Wednesday, January 20, 2010


Vx-commander centaur
King Symphon-human/soldier/warrior
Sheron-commander monotaur

The mountains of Bein glared and glimmered, snow fell on the mountains. It was very cold. The snow exhausted the mountains. The mountains came from the rain, and rose out of the wind. The wind was cold. Everything was cold. Still. Around them. Nothing moved, not even the gentle wind. The wind was a monster. It became the world.
Five centaurs galloped across the barren plains. The desert was very dusty and red and plants could not grow. The wind moved and the world was still, stiller than anything. No men came. Dust and bones remained.
The first centaur was named Williard. He had a dusty mane of black hair and eyes reflecting the sun. The dust rose out of the sun and the sun glimmered and glared above them and the sky was blue, bluer than anything. It was cold. The cold chill wrapped around the centaurs and they shook and shivered and nothing else moved. The wind was still. Their hearts were still. They were dreading their next big event. They were dreading talking to the men.
They hated talking to people outside of their race. They were racing; running; falling; diving. They ran on the wind. They were Wind Walkers, Wind Talkers.
“Henlick!” the centaur called. “I think the human scent is over this way.” The centaur galloped over the valley. His back was steely and gray like ash. He hissed at the human approaching him from a distance. He didn’t like humans. They were smelly, grubby, and they were gross. They were tall. Vx’s clan lived far from humans. They didn’t understand what humans did or said and most likely wouldn’t find out. The centaur was worried they wouldn’t be able to have enough to return home. Their supplies were at the bare minimum. The soldier’s name was Sheron von Deckil. He was a monotaur of the Brissilick army and wore gold armor and a gold visor that was too big for him. He was a First-in-Command of the Brissilick army and was glorified by the gifted and legendary King Symphon. King Symphon was a fat old man. He lived in a castle thirty miles from the battlegrounds and King Symphon bore no children. He was the last in his line. Sheron knew it made him nervous. He took it out on the other soldiers and made them do pointless things like walk in the woods while whistling under his breath.
“What are you doing here?” Sheron hissed. His eyes flashed. He hated talking to centaurs. They didn’t take kindly to humans. Plus, he didn’t want anyone to hear his whistling. He stunk. The king made him practice whistling every afternoon after mid-lunch.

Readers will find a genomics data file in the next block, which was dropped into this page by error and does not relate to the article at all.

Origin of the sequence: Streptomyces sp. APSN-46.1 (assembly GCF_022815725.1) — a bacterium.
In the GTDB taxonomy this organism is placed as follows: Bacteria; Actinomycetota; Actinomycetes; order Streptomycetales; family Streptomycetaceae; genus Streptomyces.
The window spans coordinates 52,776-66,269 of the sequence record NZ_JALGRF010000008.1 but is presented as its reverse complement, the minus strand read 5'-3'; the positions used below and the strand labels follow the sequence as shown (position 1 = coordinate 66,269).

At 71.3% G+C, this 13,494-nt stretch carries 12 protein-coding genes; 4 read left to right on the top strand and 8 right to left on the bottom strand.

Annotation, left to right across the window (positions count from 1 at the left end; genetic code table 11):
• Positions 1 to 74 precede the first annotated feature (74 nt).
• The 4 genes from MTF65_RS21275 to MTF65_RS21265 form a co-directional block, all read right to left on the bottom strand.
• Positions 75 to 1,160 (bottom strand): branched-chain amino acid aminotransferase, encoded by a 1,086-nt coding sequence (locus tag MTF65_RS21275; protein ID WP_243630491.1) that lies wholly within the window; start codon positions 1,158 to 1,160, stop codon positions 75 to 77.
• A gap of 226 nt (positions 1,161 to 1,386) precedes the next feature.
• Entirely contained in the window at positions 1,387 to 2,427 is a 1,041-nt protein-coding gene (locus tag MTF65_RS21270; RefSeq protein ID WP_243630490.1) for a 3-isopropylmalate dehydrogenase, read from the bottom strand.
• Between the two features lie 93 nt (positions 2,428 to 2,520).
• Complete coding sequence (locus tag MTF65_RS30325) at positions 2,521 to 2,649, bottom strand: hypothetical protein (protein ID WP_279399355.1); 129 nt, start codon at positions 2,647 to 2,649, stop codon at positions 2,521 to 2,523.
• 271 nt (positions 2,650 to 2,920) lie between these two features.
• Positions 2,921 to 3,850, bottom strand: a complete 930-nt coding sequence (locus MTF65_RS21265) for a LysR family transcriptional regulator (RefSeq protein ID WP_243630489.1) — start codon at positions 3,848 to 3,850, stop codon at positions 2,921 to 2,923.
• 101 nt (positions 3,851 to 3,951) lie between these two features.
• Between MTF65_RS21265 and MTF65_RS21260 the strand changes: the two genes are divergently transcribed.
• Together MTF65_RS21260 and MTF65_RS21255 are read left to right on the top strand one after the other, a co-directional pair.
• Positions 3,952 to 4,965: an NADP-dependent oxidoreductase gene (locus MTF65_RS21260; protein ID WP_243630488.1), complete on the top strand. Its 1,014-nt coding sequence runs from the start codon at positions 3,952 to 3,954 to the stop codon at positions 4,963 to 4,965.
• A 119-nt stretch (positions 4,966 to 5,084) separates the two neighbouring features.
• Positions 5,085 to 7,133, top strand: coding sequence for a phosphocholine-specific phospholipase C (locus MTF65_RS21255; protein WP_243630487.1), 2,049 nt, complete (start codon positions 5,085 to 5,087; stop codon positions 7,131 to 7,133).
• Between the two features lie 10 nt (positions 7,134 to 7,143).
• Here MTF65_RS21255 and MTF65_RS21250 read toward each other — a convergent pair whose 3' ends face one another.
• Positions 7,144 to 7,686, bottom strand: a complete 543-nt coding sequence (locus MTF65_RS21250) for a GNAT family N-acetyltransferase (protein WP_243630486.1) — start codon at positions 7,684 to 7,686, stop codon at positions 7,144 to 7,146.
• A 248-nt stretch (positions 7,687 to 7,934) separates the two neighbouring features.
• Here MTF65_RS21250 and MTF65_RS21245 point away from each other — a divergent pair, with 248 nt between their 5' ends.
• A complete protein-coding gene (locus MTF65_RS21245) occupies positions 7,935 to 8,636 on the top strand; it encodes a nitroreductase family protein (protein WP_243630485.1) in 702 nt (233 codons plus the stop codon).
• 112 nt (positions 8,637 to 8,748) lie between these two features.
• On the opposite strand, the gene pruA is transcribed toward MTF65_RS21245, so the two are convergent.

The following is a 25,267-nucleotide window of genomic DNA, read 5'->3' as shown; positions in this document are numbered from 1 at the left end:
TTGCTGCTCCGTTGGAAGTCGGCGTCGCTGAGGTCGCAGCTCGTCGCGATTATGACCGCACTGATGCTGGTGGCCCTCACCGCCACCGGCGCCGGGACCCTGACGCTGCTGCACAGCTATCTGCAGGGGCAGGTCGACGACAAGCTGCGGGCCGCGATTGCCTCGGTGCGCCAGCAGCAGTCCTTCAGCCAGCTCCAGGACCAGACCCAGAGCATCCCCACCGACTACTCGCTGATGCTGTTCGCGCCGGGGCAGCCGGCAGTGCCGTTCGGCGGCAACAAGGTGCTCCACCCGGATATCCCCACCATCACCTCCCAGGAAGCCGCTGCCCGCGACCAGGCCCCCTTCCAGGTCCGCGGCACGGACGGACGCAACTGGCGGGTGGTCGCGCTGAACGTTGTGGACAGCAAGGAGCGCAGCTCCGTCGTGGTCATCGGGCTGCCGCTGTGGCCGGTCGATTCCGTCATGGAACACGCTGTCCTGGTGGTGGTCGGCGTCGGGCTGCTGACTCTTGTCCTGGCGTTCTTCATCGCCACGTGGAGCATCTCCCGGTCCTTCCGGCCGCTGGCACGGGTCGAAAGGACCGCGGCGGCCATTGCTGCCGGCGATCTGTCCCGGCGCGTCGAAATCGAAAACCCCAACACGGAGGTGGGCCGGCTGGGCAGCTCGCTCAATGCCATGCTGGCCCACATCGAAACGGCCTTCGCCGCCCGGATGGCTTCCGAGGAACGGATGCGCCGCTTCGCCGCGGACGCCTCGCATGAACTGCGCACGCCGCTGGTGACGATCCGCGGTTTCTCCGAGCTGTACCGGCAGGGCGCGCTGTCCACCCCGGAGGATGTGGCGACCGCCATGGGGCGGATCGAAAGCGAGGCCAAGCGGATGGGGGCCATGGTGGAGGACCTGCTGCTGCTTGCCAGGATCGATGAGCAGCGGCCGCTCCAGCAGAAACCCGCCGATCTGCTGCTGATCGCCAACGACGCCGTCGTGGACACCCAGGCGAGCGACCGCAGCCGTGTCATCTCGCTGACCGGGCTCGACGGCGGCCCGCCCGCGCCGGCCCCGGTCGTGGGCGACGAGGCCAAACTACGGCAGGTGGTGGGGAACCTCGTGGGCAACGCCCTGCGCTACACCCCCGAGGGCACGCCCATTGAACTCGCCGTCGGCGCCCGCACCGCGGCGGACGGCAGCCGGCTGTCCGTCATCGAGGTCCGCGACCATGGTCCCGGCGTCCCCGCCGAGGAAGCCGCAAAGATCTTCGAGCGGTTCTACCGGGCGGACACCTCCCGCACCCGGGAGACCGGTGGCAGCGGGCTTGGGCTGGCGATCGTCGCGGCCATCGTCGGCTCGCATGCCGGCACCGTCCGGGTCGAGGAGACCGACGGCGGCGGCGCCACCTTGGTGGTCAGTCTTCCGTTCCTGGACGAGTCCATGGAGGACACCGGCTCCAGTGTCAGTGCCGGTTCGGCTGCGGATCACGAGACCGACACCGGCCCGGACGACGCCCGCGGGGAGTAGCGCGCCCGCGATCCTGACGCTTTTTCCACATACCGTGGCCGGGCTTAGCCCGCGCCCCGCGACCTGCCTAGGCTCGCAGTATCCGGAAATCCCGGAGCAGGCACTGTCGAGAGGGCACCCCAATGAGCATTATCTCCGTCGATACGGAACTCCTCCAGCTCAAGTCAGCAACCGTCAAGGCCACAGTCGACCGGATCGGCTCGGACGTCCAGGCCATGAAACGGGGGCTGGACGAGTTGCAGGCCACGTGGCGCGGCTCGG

The centaur’s eyes narrowed. “I’m here because I have to be here,” he snapped. “Just as you are.” He shook his head and muttered, “Idiot!” under his breath. Humans made him so angry sometimes.
“Why are you really here?” he demanded.
The centaur hesitated. His eyes were flaming red. His tongue flicked in and out of his mouth and he looked like he was going to throw up. His ears swiveled in his head. “My people are at war with your people,” he said at last.
Sheron was surprised. And a little worried. “Well, I know that,” he admitted. King Symphon only liked war when his side won. His side never won. They had shoddy armor; stupid swords; and soldiers who couldn’t count. It was a no-win situation. Stupid people were also barbaric, and deeply angry-about what, he Sharon didn’t know. Sheron didn’t like it at all. They weren’t allowed to be mad. They were human. Humans were stupid. “Can’t you ask your king to back off?” he asked.
“I’m sorry,” he replied harshly, shaking his head. “I can’t.”
Sheron raised his eyebrow. “What do you mean by you can’t?” he demanded.
He spread his hands. “I just can’t. My commander wouldn’t like it. My kind do not like how you move in on Centaurion territory. It’s ours. We claimed it.”
Sheron shrugged. “I don’t know about that,” he said casually. “Everything belongs to the land. Everything belongs to everyone else.”
“I know that,” he replied. “I just don’t like being lied to about it. We own it. We want to keep it.”
“Fine,” King Symphon said impatiently. “Come by my castle and sign the papers for it.”
The centaur scowled. “You don’t understand,” he said darkly. “We don’t go by human rules. You’re a human. You have rules we do not abide by.”
“You said that already,” Nigel informed him, scowling.
“What do you want from us?”
“Your territory. We want Brissilick.”
“Brissilick is massive in size!” he protested. “We can’t move all humans out of Brissilick. That’s insane. Most people don’t even listen to us!”
The centaur’s nostrils flared. “Find a way!” he snapped. “Or we won’t be held responsible for our actions.” With that, he flung his cape around his long neck, and galloped away, dust billowing behind him in the wind.
“You’re being too demanding,” Farrow told him.
“Idiot,” King Symphon snarled, his face twisted in a grimace. “I wonder what we’re having for lunch.”
Farrow looked at him and shook his head. “What are you talking about? We’re at war and you’re worried about lunch? You must be insane!”
“I’m not the one who’s insane,” King Symphon said under his breath. “I don’t try to kick people out of their territory.”
* * *

(not finished but that's the story I'm working on)

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